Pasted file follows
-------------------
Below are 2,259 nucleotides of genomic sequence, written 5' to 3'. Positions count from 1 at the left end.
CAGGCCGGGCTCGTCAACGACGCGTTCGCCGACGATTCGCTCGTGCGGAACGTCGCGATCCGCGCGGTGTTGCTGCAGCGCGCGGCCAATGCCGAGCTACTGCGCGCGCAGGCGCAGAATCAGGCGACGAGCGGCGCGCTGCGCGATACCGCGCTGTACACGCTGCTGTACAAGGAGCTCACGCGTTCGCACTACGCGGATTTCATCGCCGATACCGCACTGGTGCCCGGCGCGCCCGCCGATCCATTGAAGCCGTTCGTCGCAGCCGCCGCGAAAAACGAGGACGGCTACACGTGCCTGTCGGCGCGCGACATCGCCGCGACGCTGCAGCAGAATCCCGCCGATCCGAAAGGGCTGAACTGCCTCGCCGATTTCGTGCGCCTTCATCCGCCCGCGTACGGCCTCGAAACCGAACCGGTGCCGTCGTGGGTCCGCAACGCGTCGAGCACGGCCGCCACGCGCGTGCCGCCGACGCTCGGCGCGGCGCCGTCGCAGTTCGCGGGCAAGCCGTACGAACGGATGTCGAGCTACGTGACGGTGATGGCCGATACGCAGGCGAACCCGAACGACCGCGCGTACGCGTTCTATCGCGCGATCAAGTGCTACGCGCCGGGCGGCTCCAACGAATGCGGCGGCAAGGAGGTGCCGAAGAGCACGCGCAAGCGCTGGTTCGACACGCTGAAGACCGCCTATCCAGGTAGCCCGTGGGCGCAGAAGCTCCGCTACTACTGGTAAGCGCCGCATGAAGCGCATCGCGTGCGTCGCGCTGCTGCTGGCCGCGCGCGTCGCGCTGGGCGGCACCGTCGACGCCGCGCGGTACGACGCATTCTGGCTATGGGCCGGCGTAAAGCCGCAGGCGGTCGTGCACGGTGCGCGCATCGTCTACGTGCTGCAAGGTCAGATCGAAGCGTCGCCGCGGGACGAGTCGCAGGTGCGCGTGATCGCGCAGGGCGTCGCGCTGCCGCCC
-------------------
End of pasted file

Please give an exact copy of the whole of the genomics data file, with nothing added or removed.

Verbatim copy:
Below are 2,259 nucleotides of genomic sequence, written 5' to 3'. Positions count from 1 at the left end.
CAGGCCGGGCTCGTCAACGACGCGTTCGCCGACGATTCGCTCGTGCGGAACGTCGCGATCCGCGCGGTGTTGCTGCAGCGCGCGGCCAATGCCGAGCTACTGCGCGCGCAGGCGCAGAATCAGGCGACGAGCGGCGCGCTGCGCGATACCGCGCTGTACACGCTGCTGTACAAGGAGCTCACGCGTTCGCACTACGCGGATTTCATCGCCGATACCGCACTGGTGCCCGGCGCGCCCGCCGATCCATTGAAGCCGTTCGTCGCAGCCGCCGCGAAAAACGAGGACGGCTACACGTGCCTGTCGGCGCGCGACATCGCCGCGACGCTGCAGCAGAATCCCGCCGATCCGAAAGGGCTGAACTGCCTCGCCGATTTCGTGCGCCTTCATCCGCCCGCGTACGGCCTCGAAACCGAACCGGTGCCGTCGTGGGTCCGCAACGCGTCGAGCACGGCCGCCACGCGCGTGCCGCCGACGCTCGGCGCGGCGCCGTCGCAGTTCGCGGGCAAGCCGTACGAACGGATGTCGAGCTACGTGACGGTGATGGCCGATACGCAGGCGAACCCGAACGACCGCGCGTACGCGTTCTATCGCGCGATCAAGTGCTACGCGCCGGGCGGCTCCAACGAATGCGGCGGCAAGGAGGTGCCGAAGAGCACGCGCAAGCGCTGGTTCGACACGCTGAAGACCGCCTATCCAGGTAGCCCGTGGGCGCAGAAGCTCCGCTACTACTGGTAAGCGCCGCATGAAGCGCATCGCGTGCGTCGCGCTGCTGCTGGCCGCGCGCGTCGCGCTGGGCGGCACCGTCGACGCCGCGCGGTACGACGCATTCTGGCTATGGGCCGGCGTAAAGCCGCAGGCGGTCGTGCACGGTGCGCGCATCGTCTACGTGCTGCAAGGTCAGATCGAAGCGTCGCCGCGGGACGAGTCGCAGGTGCGCGTGATCGCGCAGGGCGTCGCGCTGCCGCCC